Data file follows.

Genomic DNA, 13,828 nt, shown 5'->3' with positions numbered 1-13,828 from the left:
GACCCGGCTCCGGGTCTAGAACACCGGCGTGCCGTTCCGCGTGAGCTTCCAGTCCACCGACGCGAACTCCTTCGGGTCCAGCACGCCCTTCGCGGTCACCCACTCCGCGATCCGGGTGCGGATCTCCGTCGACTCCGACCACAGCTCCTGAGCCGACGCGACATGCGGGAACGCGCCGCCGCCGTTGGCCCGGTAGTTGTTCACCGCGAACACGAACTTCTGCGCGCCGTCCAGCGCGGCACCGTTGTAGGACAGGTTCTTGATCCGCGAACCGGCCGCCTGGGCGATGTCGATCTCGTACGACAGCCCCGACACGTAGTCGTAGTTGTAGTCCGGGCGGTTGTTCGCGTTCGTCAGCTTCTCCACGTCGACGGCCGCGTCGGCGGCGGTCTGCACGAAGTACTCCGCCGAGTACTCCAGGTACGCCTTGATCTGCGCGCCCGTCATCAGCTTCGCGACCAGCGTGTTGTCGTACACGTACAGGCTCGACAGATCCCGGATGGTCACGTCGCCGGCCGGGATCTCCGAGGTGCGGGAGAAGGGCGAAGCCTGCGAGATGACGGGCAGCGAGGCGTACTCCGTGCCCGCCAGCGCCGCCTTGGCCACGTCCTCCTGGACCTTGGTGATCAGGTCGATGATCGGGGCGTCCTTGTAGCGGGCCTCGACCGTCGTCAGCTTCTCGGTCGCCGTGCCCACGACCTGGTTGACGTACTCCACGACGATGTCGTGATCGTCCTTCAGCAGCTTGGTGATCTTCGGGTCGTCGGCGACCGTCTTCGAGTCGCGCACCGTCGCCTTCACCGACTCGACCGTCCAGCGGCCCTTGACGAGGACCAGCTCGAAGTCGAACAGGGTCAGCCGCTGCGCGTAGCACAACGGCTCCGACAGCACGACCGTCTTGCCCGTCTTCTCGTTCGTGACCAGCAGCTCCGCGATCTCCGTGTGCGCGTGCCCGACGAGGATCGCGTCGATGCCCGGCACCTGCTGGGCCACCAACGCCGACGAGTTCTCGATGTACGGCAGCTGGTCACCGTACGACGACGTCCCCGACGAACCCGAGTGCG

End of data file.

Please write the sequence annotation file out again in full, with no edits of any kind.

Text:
Genomic DNA, 13,828 nt, shown 5'->3' with positions numbered 1-13,828 from the left:
GACCCGGCTCCGGGTCTAGAACACCGGCGTGCCGTTCCGCGTGAGCTTCCAGTCCACCGACGCGAACTCCTTCGGGTCCAGCACGCCCTTCGCGGTCACCCACTCCGCGATCCGGGTGCGGATCTCCGTCGACTCCGACCACAGCTCCTGAGCCGACGCGACATGCGGGAACGCGCCGCCGCCGTTGGCCCGGTAGTTGTTCACCGCGAACACGAACTTCTGCGCGCCGTCCAGCGCGGCACCGTTGTAGGACAGGTTCTTGATCCGCGAACCGGCCGCCTGGGCGATGTCGATCTCGTACGACAGCCCCGACACGTAGTCGTAGTTGTAGTCCGGGCGGTTGTTCGCGTTCGTCAGCTTCTCCACGTCGACGGCCGCGTCGGCGGCGGTCTGCACGAAGTACTCCGCCGAGTACTCCAGGTACGCCTTGATCTGCGCGCCCGTCATCAGCTTCGCGACCAGCGTGTTGTCGTACACGTACAGGCTCGACAGATCCCGGATGGTCACGTCGCCGGCCGGGATCTCCGAGGTGCGGGAGAAGGGCGAAGCCTGCGAGATGACGGGCAGCGAGGCGTACTCCGTGCCCGCCAGCGCCGCCTTGGCCACGTCCTCCTGGACCTTGGTGATCAGGTCGATGATCGGGGCGTCCTTGTAGCGGGCCTCGACCGTCGTCAGCTTCTCGGTCGCCGTGCCCACGACCTGGTTGACGTACTCCACGACGATGTCGTGATCGTCCTTCAGCAGCTTGGTGATCTTCGGGTCGTCGGCGACCGTCTTCGAGTCGCGCACCGTCGCCTTCACCGACTCGACCGTCCAGCGGCCCTTGACGAGGACCAGCTCGAAGTCGAACAGGGTCAGCCGCTGCGCGTAGCACAACGGCTCCGACAGCACGACCGTCTTGCCCGTCTTCTCGTTCGTGACCAGCAGCTCCGCGATCTCCGTGTGCGCGTGCCCGACGAGGATCGCGTCGATGCCCGGCACCTGCTGGGCCACCAACGCCGACGAGTTCTCGATGTACGGCAGCTGGTCACCGTACGACGACGTCCCCGACGAACCCGAGTGCG